Just this past week I received a tricky scam letter telling me “CONGRATULATIONS” because I had won the Sol Pacifico Cerritos “Great Giveaway” Contest.
I looked at all aspects of the notification letter to conclude that this was a scam. Here are some of the things to look for.
- Does the sender’s e-mail address (or name) exist at the company it claims to be from? Either a Google search or visiting the company’s website and doing a search should yield an answer. In the case of my letter, while the company existed, the name of the person it was sent from did not.
- Check the date of the e-mail against the date the contest ended. If the contest ended quite a bit in the past and you are just getting notified, it should be a red flag. While it is possible to receive notification months after a sweepstakes ends, it is just one of several things to consider together with other clues. Checking the rules for the contest end date and drawing date will help decipher the answer.
- Does the letter address you personally? Usually you must provide your basic information, including your name, to enter a sweepstakes. If the letter merely refers to you as “winner” then that is a red flag. But again, this should be taken with all other clues. Today I received a win notice that referred to me as “winner” but turned out to be legitimate.
- Does the contest exist and did you enter it? Search for the name of the contest online. If you cannot find it referenced anywhere, it probably does not exist. Also, if you did not enter the contest, whether it exists online or not, then you did not win it. In the case of my letter, I could not find that any such contest existed.
- Does it cost money to claim your prize? On my letter, the prize description was for Free Roundtrip Airfare Tickets from certain airports. However, upon closer examination, the redemption instructions included having to buy a 5-night minimum stay at their resort. IMPORTANT: You never need to buy anything to claim a legitimate sweepstakes prize.
- If the letter has an option that says, “Click here to leave mailing list,” that is a sure sign that it is not a personal letter, but rather a pitch that has gone out to an entire mailing list.
- Are there links? Please do not click any links in the e-mail until you have verified that your win is legitimate. These could be used by scammers to verify your personal information.
In past blog posts, I have talked about some reasons for sweeping other than just winning prizes for yourself. These included gifting to friends and family and donating to local charitable causes. But there is another advantage to winning prizes: selling them to buy something else you want or need. I have two examples from this year where I won large prizes and sold them for one thing I wanted and something else I needed.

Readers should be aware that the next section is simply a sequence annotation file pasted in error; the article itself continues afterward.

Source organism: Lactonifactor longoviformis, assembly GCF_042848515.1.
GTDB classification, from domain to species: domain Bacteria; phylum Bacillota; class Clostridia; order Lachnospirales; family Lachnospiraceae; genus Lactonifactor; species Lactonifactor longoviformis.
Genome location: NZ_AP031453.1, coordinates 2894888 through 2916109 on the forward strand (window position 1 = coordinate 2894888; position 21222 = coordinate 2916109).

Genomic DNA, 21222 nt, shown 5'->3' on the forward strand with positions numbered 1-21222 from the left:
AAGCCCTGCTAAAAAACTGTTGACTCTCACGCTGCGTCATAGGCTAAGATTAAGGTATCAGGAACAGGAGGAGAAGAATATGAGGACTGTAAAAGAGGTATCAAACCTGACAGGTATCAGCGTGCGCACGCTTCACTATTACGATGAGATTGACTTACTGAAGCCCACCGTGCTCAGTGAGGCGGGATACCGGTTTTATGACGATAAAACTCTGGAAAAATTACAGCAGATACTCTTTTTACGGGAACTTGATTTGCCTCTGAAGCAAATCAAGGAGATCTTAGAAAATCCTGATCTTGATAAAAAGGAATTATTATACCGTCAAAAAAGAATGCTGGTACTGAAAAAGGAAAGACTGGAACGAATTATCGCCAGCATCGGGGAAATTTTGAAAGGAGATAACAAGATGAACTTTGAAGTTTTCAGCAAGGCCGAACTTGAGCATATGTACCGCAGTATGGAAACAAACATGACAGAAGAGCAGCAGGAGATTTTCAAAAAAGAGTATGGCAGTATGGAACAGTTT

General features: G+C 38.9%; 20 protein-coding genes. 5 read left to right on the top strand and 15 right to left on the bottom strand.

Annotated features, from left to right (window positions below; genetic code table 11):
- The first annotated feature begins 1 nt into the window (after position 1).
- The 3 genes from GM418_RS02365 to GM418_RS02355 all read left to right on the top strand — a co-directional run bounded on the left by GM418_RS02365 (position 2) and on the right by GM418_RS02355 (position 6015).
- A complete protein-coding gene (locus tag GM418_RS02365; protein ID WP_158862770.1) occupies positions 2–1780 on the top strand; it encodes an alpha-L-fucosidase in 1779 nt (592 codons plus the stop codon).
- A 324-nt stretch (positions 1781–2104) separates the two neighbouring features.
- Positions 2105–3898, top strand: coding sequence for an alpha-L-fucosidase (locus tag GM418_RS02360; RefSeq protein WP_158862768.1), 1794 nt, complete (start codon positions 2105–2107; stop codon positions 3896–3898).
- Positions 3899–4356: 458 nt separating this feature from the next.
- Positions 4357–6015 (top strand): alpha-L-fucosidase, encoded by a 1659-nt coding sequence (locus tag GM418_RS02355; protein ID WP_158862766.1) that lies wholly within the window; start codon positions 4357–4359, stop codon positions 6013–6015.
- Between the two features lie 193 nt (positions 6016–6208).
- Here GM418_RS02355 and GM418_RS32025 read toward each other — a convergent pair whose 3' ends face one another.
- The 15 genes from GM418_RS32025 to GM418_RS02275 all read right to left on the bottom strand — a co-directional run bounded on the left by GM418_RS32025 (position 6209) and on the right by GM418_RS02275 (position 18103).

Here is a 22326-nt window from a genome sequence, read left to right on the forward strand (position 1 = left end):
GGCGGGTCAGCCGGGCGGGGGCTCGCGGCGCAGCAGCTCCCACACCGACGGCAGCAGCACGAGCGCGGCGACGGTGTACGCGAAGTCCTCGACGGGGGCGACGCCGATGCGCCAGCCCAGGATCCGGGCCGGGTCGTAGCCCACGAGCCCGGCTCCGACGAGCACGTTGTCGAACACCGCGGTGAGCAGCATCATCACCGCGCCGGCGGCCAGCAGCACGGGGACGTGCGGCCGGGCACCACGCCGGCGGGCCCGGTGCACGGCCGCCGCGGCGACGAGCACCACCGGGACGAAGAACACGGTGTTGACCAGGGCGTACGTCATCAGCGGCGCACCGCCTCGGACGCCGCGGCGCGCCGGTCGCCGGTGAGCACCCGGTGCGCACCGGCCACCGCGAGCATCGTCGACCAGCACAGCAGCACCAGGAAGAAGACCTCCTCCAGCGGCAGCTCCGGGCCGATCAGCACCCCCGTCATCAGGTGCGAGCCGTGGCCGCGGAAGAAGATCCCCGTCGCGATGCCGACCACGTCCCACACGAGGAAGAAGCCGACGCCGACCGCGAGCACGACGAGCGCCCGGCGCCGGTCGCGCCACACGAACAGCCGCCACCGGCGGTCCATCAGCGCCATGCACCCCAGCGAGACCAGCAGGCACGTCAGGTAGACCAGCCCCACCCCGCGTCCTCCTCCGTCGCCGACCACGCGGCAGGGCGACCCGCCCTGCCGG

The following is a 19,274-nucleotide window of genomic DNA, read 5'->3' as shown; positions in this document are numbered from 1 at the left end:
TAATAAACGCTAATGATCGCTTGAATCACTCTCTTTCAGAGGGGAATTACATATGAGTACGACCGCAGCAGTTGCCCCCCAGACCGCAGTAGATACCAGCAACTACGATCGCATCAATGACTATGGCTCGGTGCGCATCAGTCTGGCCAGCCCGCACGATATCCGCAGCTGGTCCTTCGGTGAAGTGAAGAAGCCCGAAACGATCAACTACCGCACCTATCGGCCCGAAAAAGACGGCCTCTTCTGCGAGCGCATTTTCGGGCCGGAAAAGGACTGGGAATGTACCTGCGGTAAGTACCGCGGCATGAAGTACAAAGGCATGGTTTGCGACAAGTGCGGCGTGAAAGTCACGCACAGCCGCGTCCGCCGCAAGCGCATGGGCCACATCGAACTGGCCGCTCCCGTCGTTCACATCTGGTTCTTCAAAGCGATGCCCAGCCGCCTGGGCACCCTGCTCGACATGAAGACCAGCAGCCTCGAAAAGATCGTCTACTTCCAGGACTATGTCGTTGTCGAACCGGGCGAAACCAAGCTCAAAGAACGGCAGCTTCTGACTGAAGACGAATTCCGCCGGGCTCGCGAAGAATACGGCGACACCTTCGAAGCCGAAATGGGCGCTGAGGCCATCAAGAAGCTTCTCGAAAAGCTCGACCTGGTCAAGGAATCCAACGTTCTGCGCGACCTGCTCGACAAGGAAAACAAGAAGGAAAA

A little over a year ago on July 21, 2016 I was fortunate enough to win a regional contest for a Yamaha Waverunner and trailer worth around $9000. At first I couldn’t decide whether to keep it or sell it. So, I kept it unused in my garage through the winter, and in the spring decided that it was best to sell it. I took it back to the dealer that distributed the prize and negotiated a fair price. I then took the money to do something I have always wanted to do! I registered myself and a friend for the National Sweepstakes Convention Cruise, which happens this fall. I had been wanting to attend the convention for several years, but was never in a financial position to do it. Selling the Waverunner connected me to my dream goal (and quite a nice vacation opportunity!)
Earlier this year I won a $5000 pinball machine. When I got it, the key was missing and though I tried hard to track it down from the sponsor and distributor, I had no luck. I had a machine I couldn’t play. Knowing this, the distributor put me in touch with a local businessman who was looking for a pinball machine. We negotiated a price, and the buyer paid me and picked it up. The very next day, our hot water heater broke. It was an unexpected expense, and due to other priorities, not one we had set money aside for. How fortunate that I had just sold the pinball machine! We used that money to get a new water heater.
So now I don’t just enter sweepstakes where I want the prize. I enter sweepstakes for prizes I perhaps could not use, but I know that I could sell for money. Then I can treat myself to my true desires!
As you may have noticed, there is a new layout and color scheme to the blog since your last visit. I wanted to make it more fun to look at, as well as more colorful. Plus I loved the owl with the phrase Shine On because according to the Urban Dictionary, that phrase means: “The act of showing off your bling or expensive thing that glistens or “shines” in the light that is a sign you have excessive amounts of money (Rims, diamonds, gold, silver, etc.)” What better phrase for a sweepstakes website?!